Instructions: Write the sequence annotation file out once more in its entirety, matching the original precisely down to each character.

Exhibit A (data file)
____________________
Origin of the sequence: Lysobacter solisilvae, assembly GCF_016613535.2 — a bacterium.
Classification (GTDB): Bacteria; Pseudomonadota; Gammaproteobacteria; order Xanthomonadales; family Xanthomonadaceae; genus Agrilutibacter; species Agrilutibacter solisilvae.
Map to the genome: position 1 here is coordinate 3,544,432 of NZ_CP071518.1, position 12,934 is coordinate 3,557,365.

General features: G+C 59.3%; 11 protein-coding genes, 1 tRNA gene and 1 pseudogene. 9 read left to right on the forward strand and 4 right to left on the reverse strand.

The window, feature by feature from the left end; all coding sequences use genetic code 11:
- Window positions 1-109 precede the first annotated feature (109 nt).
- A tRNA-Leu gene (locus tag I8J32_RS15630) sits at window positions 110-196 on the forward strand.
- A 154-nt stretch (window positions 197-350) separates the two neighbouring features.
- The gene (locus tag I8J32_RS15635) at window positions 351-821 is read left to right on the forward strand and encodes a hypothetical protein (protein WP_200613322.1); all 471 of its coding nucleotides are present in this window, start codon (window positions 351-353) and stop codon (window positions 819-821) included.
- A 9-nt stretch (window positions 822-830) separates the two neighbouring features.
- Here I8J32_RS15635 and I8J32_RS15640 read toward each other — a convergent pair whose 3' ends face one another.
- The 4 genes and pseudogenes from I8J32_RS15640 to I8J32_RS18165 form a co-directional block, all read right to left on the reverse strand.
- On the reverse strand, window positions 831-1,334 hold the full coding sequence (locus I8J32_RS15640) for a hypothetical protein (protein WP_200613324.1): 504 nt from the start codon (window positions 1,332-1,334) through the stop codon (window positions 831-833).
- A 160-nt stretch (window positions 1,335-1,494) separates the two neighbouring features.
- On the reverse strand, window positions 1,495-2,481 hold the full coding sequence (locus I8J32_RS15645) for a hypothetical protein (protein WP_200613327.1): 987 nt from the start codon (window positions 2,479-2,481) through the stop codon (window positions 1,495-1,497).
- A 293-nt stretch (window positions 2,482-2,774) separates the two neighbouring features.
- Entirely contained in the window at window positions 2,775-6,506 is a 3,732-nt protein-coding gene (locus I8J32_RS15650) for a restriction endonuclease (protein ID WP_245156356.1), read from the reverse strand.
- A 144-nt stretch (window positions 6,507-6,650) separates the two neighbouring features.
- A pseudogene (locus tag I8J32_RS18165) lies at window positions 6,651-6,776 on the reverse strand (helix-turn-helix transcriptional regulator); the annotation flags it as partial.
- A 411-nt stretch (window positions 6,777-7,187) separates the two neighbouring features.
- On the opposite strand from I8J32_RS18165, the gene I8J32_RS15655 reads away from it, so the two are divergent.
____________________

Origin of the sequence: Lysobacter solisilvae, assembly GCF_016613535.2 — a bacterium.
Classification (GTDB): Bacteria; Pseudomonadota; Gammaproteobacteria; order Xanthomonadales; family Xanthomonadaceae; genus Agrilutibacter; species Agrilutibacter solisilvae.
Map to the genome: position 1 here is coordinate 3,544,432 of NZ_CP071518.1, position 12,934 is coordinate 3,557,365.

General features: G+C 59.3%; 11 protein-coding genes, 1 tRNA gene and 1 pseudogene. 9 read left to right on the forward strand and 4 right to left on the reverse strand.

The window, feature by feature from the left end; all coding sequences use genetic code 11:
- Window positions 1-109 precede the first annotated feature (109 nt).
- A tRNA-Leu gene (locus tag I8J32_RS15630) sits at window positions 110-196 on the forward strand.
- A 154-nt stretch (window positions 197-350) separates the two neighbouring features.
- The gene (locus tag I8J32_RS15635) at window positions 351-821 is read left to right on the forward strand and encodes a hypothetical protein (protein WP_200613322.1); all 471 of its coding nucleotides are present in this window, start codon (window positions 351-353) and stop codon (window positions 819-821) included.
- A 9-nt stretch (window positions 822-830) separates the two neighbouring features.
- Here I8J32_RS15635 and I8J32_RS15640 read toward each other — a convergent pair whose 3' ends face one another.
- The 4 genes and pseudogenes from I8J32_RS15640 to I8J32_RS18165 form a co-directional block, all read right to left on the reverse strand.
- On the reverse strand, window positions 831-1,334 hold the full coding sequence (locus I8J32_RS15640) for a hypothetical protein (protein WP_200613324.1): 504 nt from the start codon (window positions 1,332-1,334) through the stop codon (window positions 831-833).
- A 160-nt stretch (window positions 1,335-1,494) separates the two neighbouring features.
- On the reverse strand, window positions 1,495-2,481 hold the full coding sequence (locus I8J32_RS15645) for a hypothetical protein (protein WP_200613327.1): 987 nt from the start codon (window positions 2,479-2,481) through the stop codon (window positions 1,495-1,497).
- A 293-nt stretch (window positions 2,482-2,774) separates the two neighbouring features.
- Entirely contained in the window at window positions 2,775-6,506 is a 3,732-nt protein-coding gene (locus I8J32_RS15650) for a restriction endonuclease (protein ID WP_245156356.1), read from the reverse strand.
- A 144-nt stretch (window positions 6,507-6,650) separates the two neighbouring features.
- A pseudogene (locus tag I8J32_RS18165) lies at window positions 6,651-6,776 on the reverse strand (helix-turn-helix transcriptional regulator); the annotation flags it as partial.
- A 411-nt stretch (window positions 6,777-7,187) separates the two neighbouring features.
- On the opposite strand from I8J32_RS18165, the gene I8J32_RS15655 reads away from it, so the two are divergent.